I’m a programmer and looking to join forces with some people to perform some social studies online, as a user since the inception of Twitch, the area that I would love to tackle is twitch. Specifically, using an NLTK and chat logs to analyse some user behavior on Twitch.
I dont have any questions about the API as it is well documented, the obvious first thing to do is assess whether it is allowed. Botting on Twitch is very common place, and there are even popular services like rechat.org that appear to log all chat and offer a non-commercial plugin to review chat logs while viewing streams as a nifty little idea.
However, from my initial assessment, it seems this is outright forbidden in the TOS, source:
( http://www.twitch.tv/user/legal, “Twitch Terms of Service - Last modified on 1/15/2015”, Accessed, 01/08/2015)
The Twitch Services may include interactive areas or services (" Interactive Areas “), such as chat boxes or web forums, in which you or other users may create, post or store content, messages, materials, data, information, text, music, sound, photos, video, graphics, applications, code or other items or materials on the Twitch Services (” User Content " and collectively with Broadcaster Content, " Content ")…
You agree that you will comply with these Terms of Service and Rules of Conduct and will not:…
…use any robot, spider, scraper, crawler or other automated means to access the Twitch Service…
So here we see that chat falls into the defined term “Twitch Service”, and any form of crawling/scraping such as botting or a spider is not allowed.
I’ve looked extensively and do not see any legal remedy to this where they later make an express legal claim that the prohibition is excepted under X or Y circumstance.
So, as somebody whos started using Twitch around the same time as Justin.tv and own3d.tv, (the start), obviously I think this falls in flat contrast to the actual user behavior. I imagine if any moderators/administrators ruled on this policy, they would say this exists as a preventative measure, and perhaps a sensible implementation of the rule is just to ask individual channels for permission before doing so. At least, this makes sense in when you consider it against the fact that every large channel on twitch uses custom botting to make the experience better for their audience.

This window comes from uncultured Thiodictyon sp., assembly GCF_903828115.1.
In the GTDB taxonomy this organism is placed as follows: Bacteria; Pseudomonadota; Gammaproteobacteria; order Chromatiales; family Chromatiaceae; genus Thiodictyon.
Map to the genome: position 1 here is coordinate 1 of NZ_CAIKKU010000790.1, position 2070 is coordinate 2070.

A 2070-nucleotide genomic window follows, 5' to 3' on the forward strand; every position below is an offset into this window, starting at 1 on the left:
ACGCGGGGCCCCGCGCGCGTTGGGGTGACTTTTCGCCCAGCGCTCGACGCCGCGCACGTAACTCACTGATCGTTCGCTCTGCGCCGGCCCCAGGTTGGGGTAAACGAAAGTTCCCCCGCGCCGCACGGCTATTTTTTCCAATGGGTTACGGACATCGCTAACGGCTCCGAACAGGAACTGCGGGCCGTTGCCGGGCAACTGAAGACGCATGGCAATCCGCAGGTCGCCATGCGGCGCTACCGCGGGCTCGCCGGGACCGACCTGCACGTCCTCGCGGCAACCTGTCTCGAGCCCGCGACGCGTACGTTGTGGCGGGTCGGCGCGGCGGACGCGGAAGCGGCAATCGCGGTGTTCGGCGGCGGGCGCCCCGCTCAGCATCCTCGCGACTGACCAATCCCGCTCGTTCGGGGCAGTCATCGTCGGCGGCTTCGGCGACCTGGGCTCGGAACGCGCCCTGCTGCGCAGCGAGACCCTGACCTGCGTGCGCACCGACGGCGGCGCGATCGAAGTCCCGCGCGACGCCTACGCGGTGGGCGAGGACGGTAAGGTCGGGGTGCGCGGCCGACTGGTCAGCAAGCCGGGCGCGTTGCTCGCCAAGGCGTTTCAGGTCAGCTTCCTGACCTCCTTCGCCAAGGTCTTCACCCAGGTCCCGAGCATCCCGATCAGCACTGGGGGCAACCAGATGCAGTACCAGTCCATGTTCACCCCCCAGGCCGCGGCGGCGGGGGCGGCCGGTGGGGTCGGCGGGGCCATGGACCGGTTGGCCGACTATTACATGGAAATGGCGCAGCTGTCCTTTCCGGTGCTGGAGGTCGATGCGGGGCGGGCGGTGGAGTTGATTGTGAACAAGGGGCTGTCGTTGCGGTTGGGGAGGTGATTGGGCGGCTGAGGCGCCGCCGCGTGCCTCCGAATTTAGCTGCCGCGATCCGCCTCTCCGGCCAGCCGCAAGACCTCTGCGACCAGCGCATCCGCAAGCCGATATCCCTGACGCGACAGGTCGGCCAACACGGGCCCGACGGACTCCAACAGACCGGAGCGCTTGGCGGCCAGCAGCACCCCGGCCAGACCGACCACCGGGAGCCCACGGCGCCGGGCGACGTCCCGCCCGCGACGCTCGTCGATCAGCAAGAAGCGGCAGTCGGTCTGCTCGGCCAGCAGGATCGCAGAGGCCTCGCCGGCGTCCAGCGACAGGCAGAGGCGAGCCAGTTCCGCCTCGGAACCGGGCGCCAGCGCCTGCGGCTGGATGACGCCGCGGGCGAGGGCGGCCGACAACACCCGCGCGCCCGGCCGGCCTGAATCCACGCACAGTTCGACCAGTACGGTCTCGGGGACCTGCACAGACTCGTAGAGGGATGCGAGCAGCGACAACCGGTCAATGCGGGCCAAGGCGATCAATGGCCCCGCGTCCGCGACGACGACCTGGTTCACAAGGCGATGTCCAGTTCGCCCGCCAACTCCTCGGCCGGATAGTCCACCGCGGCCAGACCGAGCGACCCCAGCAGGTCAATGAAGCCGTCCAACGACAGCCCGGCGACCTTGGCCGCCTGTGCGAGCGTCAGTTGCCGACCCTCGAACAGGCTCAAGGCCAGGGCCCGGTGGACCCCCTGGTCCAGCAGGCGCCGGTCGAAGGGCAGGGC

Anyway, if anybody twitch admins can refer me to a policy that supercedes this one, if any user can link me to a public thread that states an exception to this policy, or if an actual employee of twitch could provide me any ruling on this, i would really appreciate it.
I’m only being so formal about wanting something in writing, because I dont want to invest a lot of time/money then get a gag order about using information I obtained that is in clear violation of their policy (even though there appears to be rampant violation of said policy). Also, sorry if this has already been answered, I did some searching and did not run into a similar thread, and I figured making a public discussion on this part of the TOS might be good for the API community.